The Recruiting Officer

In her article for the British Library on Restorations Comedy Diane Maybank

Betrays the period and lacks any appeal.

observes that “little can be gained from removing the plays from their historical settings”. This sentiment is completely borne out at the Red Lion Theatre in an adaptation by Charlie Ryall of George Farquhar’s The Recruiting Officer (1706), directed by Jenny Eastop for Mercurius Theatre that runs in rep with their other work, Indebted to Chance.

The play surely draws on Farquhar’s experiences of working as a recruiting officer in his home town of Shrewsbury, where it is set. It highlights the impact of a military descent upon a thriving market town and the inevitable flirtations and amorous liaisons that followed. These are pursued in a bed of theatrical confusion so beloved of the period. While the original text is mostly retained its linguistic impact is largely lost through attempts to bring it into a contemporary setting around the conflict in Syria.

Most of the cast utter sentences over three hundred year old in a casual, modern manner in costumes that span the centuries. There are army green combat trousers with white vests, hardly the uniform of a recruiting officer, blue jeans and a courtroom scene featuring a wig and assorted items of generic country clothing from indeterminate periods, that also appear elsewhere, but certainly little that is overtly 21st century.

Linguistic inconsistencies match the costume confusion. Benjamin Garrison’s over-the-top portrayal of Brazen would probably not have seemed out of place if the rest of the production were to be in that style. At least in his performance there is something of the mannered flamboyance of the period that is consistent with the language. Instead, highlighted by his bright red military uniform, reminiscent of a clockwork toy, it verges on the embarrassing. Fitting into nothing is a bizarre episode that occurs with two would-be recruits specifically mentioned as being from Herefordshire. Enveloped in hoodies they translate the text into something that could probably be described as ghetto Estuary English.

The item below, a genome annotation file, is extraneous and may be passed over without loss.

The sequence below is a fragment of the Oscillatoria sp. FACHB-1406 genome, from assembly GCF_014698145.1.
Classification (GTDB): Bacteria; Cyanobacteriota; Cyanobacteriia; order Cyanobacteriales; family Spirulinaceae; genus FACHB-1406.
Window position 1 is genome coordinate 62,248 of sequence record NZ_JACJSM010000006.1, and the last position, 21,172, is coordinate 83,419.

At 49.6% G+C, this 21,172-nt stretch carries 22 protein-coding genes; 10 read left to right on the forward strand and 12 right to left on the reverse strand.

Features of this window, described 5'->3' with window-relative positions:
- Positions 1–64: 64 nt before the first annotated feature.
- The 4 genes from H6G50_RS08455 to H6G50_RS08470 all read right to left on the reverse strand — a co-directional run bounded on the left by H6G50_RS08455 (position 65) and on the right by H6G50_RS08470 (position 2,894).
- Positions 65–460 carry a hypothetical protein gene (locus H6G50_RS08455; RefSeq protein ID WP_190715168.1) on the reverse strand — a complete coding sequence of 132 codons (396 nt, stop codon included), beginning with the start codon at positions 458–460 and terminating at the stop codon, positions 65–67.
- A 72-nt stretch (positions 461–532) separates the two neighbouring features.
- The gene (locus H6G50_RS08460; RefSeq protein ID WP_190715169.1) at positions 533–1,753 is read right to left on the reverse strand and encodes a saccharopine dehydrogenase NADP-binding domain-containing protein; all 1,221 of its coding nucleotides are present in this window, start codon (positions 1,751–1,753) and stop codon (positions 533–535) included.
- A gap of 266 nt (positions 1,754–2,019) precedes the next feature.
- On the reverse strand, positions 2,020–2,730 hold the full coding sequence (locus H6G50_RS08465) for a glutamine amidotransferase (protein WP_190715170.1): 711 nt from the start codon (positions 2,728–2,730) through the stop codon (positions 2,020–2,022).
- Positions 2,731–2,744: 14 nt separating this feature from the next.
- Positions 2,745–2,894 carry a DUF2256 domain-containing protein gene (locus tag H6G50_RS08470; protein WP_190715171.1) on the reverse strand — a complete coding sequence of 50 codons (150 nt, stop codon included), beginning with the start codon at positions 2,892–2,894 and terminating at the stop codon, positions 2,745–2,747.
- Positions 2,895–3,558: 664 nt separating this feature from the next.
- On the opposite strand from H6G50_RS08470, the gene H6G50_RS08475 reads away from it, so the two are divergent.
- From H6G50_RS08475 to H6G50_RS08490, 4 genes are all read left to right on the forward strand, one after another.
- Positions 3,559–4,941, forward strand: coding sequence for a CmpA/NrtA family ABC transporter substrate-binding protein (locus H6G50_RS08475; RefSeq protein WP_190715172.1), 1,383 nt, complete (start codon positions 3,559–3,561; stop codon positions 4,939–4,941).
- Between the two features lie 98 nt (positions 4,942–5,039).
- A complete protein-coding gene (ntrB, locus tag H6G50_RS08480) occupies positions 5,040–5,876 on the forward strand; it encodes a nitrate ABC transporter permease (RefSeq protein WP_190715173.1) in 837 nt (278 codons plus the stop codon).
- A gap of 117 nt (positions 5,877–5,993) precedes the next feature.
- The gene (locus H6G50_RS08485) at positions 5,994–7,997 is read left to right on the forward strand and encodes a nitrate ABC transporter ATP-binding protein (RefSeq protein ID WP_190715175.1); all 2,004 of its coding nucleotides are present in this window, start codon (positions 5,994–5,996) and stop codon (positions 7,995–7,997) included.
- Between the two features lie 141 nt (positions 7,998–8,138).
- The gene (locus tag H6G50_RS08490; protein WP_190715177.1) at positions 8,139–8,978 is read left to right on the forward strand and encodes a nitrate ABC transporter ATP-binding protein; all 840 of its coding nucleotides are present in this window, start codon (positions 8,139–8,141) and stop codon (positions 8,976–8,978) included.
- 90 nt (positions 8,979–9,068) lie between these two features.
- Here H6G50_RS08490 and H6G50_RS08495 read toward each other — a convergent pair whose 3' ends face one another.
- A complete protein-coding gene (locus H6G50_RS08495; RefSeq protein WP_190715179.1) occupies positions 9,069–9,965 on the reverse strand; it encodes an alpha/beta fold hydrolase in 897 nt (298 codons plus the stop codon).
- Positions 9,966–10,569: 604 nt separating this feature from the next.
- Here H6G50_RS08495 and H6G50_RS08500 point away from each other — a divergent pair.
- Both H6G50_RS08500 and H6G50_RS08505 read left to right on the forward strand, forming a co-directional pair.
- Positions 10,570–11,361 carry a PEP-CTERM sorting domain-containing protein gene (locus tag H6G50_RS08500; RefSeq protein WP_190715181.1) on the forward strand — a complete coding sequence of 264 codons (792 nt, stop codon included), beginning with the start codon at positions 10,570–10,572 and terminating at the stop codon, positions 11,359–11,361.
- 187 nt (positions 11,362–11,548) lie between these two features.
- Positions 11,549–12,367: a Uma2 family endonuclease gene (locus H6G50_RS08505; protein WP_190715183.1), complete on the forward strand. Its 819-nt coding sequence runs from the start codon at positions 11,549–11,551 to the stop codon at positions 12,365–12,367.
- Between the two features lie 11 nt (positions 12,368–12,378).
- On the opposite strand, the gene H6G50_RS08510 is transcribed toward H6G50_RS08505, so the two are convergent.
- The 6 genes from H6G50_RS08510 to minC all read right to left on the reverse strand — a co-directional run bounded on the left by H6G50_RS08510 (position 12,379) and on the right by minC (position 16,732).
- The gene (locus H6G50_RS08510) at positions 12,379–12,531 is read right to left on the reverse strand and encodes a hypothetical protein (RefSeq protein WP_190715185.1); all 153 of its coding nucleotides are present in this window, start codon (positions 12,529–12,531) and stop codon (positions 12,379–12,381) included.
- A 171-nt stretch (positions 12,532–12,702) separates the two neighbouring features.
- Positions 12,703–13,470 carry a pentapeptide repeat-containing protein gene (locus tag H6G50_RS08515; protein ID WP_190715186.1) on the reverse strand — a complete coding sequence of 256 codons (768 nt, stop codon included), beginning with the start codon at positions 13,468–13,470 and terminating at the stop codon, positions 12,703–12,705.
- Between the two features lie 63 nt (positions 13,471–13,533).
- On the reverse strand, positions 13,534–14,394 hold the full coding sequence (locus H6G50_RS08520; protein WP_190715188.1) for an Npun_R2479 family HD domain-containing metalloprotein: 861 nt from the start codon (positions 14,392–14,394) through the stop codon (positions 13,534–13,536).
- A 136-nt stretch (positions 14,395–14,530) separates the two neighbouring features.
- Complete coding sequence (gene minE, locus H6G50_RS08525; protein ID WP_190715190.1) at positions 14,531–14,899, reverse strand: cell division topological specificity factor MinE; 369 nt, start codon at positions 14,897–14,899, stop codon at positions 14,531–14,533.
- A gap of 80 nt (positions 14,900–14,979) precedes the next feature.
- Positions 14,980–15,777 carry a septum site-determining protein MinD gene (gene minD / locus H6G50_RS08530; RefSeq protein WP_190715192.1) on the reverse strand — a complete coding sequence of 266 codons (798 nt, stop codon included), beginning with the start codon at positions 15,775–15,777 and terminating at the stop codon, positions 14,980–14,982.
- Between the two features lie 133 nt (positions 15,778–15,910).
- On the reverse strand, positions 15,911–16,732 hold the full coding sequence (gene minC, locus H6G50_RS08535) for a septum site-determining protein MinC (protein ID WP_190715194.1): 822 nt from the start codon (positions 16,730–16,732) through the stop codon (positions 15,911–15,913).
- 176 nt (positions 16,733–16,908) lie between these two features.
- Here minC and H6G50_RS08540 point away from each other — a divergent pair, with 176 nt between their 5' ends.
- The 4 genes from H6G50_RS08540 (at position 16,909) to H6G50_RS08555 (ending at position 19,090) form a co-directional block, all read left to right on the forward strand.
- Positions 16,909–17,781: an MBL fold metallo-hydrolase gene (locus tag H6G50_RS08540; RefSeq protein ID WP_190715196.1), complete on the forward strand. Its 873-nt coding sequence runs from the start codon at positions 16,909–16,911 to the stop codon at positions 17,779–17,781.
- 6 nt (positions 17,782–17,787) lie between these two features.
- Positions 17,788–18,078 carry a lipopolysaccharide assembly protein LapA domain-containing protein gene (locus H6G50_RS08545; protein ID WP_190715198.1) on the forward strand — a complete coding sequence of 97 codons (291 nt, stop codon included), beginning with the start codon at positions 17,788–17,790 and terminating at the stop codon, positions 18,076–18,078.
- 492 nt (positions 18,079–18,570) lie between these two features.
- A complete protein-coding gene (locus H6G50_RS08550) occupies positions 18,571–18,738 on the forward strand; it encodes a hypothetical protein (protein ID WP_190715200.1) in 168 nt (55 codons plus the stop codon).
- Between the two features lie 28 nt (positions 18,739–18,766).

Elsewhere actors use their natural voices and some valiant performances emerge within this flawed context. Daniel Barry provides hints of Canada and is a well-suited suitor. Elliott Mitchell battles for Australia and leads much of the action as a rather laid-back yet seductive Captain Plume. Lydia Bakelmun adds an air of sophistication as Melinda, in contrast to the country simplicity of Susannah Edgley’s Rose and Beth Eyre successfully manages two roles as a sergeant and a fortune teller. Meanwhile, Andy Secombe uses a range of interesting accents to highlight the social status of his various characters and pulls off some delightful scenes as Balance. Charlie Ryall has spent much time studying Charlotte Charke and clearly relishes the opportunity to disguise herself in the breeches role of Sylvia that she once performed.

A play is not updated or made more relevant to another age just by mentioning contemporary locations and events or changing the clothes and the name of the

monarch. In matters of war there is also the danger of insensitivity or even offence. Threatening to send someone to Aleppo instead of Flanders simply jars, although reference to the war on terror raised a laugh, whereas a potential duel with hand grenades seemed far-fetched.

Maybank concluded that the best approach to this genre “is to relish the sparkling wit and brilliant dialogue, while engaging with the sexual politics”. Style and delivery fail to let the former shine through while the latter seems bland by modern standards without the strong period setting. Charlie Ryall has completed a remarkable project with these two plays, but The Recruiting Officer betrays the period and lacks any appeal.

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The Blurb

Shrewsbury, 2014. Captain Plume has returned from Syria under orders to recruit for the continued conflict. He is not confident that the prospect of fighting for the good of Queen and country will be reward enough for the unsuspecting locals, so he has to resort to rather more underhand measures. Whilst there, he encounters his old flame, Silvia, who has rather more to test him with than he bargained for.

Written in 1706, The Recruiting Officer gives a no-holds-barred account of the methods and tactics of warfare. In its scathing satire of the lengths to which those in authority will go to obtain what they want, it finds an easy home in the 21st Century.

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